Toast-Pluckers to Eeyore's Olives
By Ann Curran
Carnegie Mellon Magazine asked the question: "Have you made it?" Alumni came through with startling, funny, practical, stunning stuff.
- William Aiken (A'55) of San Francisco, whose wife Carol hails from Canada, accommodated her taste for dry and cool morning toast with a twisted and painted coat-hanger toast-holder. "She has a thing for Holstein cows," too, he says, so he made a toast-plucker out of two black and white tongue depressors and a dowel. Carol has used the duo daily for 30 years.
- Deborah L. Elliott (A'84), an architect with makato architecture and design in Pittsburgh, designed custom glass doors for a home in Pennsylvania.
- Brenda Wang Clough (HS'77) of Reston, Va., a science fiction and fantasy novelist, has turned out seven novels ("Doors of Death and Life" is the latest). She does faux paintings. But a recent project moves beyond knit one, purl two. When an older friend gave her an ancient mink stole, she designed a sweater, attached fur strips, knitted a collar, sleeves and strips to go between the mink, and hand-sewed the whole thing together. She even left space in the seams for pockets. See more at www.sff.net/people/Brenda/.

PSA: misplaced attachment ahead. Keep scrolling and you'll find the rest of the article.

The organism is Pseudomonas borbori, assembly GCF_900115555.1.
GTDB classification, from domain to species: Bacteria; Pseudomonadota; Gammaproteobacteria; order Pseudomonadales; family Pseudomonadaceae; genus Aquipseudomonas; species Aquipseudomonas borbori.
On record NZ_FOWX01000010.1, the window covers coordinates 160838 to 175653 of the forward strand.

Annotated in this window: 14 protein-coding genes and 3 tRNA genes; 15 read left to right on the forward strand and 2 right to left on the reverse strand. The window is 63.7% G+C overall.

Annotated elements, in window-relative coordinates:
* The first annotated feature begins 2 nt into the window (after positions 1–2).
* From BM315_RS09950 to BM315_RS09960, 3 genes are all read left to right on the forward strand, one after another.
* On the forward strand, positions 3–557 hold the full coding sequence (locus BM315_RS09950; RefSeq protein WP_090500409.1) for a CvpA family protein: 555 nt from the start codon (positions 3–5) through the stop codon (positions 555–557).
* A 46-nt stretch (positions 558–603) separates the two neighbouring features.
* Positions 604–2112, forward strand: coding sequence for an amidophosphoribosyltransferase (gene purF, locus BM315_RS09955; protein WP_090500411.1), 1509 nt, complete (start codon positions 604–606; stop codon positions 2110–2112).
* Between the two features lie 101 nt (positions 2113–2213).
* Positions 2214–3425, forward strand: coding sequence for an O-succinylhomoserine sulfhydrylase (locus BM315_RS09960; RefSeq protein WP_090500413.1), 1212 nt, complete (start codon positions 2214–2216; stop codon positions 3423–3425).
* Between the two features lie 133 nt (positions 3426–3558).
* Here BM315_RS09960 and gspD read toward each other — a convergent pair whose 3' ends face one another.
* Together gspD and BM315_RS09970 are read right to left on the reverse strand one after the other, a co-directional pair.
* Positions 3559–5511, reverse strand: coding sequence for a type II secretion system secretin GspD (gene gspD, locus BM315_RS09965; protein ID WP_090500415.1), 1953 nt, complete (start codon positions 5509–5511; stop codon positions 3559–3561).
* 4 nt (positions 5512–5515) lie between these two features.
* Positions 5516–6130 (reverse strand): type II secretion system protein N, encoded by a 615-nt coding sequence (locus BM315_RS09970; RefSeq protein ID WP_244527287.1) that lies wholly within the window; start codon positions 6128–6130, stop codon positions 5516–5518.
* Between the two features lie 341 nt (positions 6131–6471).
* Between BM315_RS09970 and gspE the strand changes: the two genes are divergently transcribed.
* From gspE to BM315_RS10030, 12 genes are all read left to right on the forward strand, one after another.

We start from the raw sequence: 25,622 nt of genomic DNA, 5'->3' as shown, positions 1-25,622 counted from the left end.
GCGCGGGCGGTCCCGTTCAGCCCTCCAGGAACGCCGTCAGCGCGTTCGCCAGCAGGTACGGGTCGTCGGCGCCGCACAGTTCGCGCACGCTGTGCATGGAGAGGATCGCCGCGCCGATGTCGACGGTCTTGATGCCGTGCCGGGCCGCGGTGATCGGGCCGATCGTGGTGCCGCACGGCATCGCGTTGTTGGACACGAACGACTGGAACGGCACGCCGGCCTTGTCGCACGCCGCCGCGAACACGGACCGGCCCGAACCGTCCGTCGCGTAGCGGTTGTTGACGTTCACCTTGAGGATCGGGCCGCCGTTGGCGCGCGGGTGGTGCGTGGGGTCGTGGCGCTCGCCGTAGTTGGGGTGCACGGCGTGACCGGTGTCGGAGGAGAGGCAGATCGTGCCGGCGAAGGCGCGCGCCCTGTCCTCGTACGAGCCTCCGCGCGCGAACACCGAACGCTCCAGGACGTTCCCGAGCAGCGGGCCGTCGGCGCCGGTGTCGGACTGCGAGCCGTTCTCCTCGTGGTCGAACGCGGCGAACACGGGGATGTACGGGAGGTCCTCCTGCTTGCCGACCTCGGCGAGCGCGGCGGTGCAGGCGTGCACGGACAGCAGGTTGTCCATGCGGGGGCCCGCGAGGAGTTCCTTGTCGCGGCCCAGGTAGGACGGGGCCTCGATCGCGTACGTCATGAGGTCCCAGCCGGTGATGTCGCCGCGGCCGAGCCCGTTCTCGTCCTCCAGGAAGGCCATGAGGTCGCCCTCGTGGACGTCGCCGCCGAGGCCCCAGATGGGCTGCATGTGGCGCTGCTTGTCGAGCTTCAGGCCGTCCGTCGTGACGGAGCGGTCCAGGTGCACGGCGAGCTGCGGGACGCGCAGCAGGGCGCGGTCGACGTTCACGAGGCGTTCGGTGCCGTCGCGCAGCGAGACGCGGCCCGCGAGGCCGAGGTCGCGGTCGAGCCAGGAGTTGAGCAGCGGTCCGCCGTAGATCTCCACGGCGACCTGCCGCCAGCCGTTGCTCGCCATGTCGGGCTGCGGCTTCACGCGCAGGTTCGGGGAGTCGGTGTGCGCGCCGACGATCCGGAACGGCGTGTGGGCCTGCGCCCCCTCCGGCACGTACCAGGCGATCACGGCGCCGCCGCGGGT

- M. Sue Gordon Hiatt (A'57) of Bonita, Calif., a set design and costume design "dramat" at Carnegie Tech, turned to painting 20 years ago. She lived in the Far East for seven plus years, and "River Pavilion," a 6-by-4-foot acrylic on canvas, is her response to the Lijiang River in Guangzhou, China.
- Elliott "Eeyore" Evans (HS'95) of Pittsburgh has one funny Web site at email@example.com that grew, like his nickname, out of his undergraduate e-mail address. You probably always needed to know that Rit®Dye will color clear plastic as well as cloth. Eeyore guides you through the steps. You may want to take his Official Five Question Purity Test. Get directions for painting your own Giant Chessboard to carry to conventions. Relax with his "I Fly For the Clouds" photo essay. Or, take your car antenna's Styrofoam ball beyond the mundane and convert it into a Big Olive. You ought to see the martini!
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